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  12. Oh Jan! Sheesh! Once I saw the blood that was it. No more. This would be a good educational tool. You did a great job with it. Sorry I couldn't appreciate it more.

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  13. Oh boy! I did watch, dear Jan. I am a wise woman and know this is nature ... but have a huge fear of snakes, even Garter snakes (and can't believe in all my years of Michigan gardening have yet to see one in my garden ... enough to make me never again venture out). So my heart was with the toad that I do love and delight me whenever I see them. I do so wish I had Clare's heart! She said it well ... and yes, it was an interesting post!

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  14. Ugh! Poor toad! He looks so resigned to his fate. I occasionally get hawks that carry off birds from my garden and while I feel horrible for the victim, the hawk has a belly to fill, too.

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  15. I can't believe I watched the whole thing! EEEEWWW! Kind of cool, but EEEWWWW!

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  16. I don't know if I should be grateful or not but the video was "currently unavailable". I recently watched one of our hens catch a mouse and before I could do anything it was swallowed. The only evidence of what had happened was the tail sticking out of the beak. That's nature...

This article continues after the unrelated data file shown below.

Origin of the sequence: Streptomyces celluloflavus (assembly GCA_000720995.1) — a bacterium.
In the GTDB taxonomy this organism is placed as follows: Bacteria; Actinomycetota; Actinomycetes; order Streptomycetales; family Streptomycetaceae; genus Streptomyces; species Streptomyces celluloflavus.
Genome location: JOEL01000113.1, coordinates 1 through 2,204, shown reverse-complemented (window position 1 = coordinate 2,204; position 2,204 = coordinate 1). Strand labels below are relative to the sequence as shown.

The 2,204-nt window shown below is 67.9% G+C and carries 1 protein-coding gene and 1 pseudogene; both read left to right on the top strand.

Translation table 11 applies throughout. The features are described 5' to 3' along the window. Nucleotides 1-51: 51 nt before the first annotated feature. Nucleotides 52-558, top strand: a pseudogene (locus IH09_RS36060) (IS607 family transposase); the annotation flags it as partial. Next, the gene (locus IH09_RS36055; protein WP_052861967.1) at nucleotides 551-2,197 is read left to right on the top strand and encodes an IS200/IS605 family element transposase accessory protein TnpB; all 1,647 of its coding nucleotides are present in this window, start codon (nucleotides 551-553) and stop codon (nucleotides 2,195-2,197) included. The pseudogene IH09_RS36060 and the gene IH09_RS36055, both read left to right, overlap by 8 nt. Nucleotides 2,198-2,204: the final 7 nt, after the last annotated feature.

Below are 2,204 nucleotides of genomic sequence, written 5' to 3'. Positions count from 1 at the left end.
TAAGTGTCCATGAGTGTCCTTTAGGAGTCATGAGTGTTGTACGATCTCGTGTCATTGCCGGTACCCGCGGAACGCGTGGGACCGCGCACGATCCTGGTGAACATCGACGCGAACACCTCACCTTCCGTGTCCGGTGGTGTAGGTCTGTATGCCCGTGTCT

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  17. Like Janet, the video was also currently unavailable when I tried to view it. That's okay. I'll use my imagination:)

    Nothing boring about your backyard and it seems you have your eyes and ears tuned in to what's happening around you at all times.

    Jan, you've been such a loyal blogger friend and I appreciate it. I totally relate to the focus issues when it comes to sorting through all the photos.